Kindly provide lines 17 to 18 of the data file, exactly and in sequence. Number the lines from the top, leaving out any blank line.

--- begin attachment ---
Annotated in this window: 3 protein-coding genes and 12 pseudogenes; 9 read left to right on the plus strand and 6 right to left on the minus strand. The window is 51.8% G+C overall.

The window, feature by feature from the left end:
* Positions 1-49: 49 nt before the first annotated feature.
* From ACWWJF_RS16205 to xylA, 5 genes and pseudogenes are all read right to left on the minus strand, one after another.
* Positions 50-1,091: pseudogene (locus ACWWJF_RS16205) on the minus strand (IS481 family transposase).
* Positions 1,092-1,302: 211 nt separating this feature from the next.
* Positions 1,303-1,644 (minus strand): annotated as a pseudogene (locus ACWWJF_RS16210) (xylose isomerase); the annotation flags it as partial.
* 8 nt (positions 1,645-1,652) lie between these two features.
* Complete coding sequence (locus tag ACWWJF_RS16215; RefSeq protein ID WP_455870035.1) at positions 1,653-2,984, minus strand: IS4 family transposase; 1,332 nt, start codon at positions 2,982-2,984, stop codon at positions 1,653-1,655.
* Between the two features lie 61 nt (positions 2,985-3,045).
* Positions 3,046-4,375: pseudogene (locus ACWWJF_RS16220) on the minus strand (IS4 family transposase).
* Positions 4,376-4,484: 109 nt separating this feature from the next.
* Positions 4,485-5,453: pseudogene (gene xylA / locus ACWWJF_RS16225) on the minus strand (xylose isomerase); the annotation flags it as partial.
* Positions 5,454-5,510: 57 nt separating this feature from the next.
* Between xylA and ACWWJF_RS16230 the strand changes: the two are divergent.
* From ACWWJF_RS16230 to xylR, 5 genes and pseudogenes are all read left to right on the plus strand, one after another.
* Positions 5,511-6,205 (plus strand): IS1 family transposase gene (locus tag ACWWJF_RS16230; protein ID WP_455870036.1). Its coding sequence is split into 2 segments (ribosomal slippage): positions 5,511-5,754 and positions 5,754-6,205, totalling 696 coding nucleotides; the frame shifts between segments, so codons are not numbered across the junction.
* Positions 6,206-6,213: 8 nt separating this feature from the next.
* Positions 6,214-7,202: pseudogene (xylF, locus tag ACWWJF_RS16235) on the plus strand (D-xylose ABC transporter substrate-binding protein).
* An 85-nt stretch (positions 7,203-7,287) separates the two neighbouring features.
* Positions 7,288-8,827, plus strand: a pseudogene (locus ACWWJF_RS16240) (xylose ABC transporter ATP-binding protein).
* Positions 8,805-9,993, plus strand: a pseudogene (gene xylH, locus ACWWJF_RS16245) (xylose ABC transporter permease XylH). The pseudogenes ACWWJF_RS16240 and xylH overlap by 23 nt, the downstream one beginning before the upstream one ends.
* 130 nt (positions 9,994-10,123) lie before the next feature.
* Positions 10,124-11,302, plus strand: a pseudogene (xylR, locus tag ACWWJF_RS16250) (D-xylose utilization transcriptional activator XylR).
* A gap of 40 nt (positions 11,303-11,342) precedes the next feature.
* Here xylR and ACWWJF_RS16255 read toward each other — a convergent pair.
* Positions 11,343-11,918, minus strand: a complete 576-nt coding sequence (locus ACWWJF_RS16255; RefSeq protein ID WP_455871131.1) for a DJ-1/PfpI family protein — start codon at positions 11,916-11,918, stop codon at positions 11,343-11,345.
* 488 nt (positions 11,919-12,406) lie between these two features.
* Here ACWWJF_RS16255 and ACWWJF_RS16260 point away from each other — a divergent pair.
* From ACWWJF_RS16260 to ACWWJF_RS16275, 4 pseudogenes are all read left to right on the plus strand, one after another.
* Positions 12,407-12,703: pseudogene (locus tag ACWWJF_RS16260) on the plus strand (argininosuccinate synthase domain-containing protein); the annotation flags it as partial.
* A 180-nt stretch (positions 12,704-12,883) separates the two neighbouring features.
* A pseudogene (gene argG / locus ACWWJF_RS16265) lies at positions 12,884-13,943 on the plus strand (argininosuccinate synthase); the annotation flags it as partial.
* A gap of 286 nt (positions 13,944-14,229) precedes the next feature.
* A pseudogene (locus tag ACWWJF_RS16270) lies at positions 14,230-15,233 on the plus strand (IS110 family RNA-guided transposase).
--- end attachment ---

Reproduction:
* Positions 5,511-6,205 (plus strand): IS1 family transposase gene (locus tag ACWWJF_RS16230; protein ID WP_455870036.1). Its coding sequence is split into 2 segments (ribosomal slippage): positions 5,511-5,754 and positions 5,754-6,205, totalling 696 coding nucleotides; the frame shifts between segments, so codons are not numbered across the junction.
* Positions 6,206-6,213: 8 nt separating this feature from the next.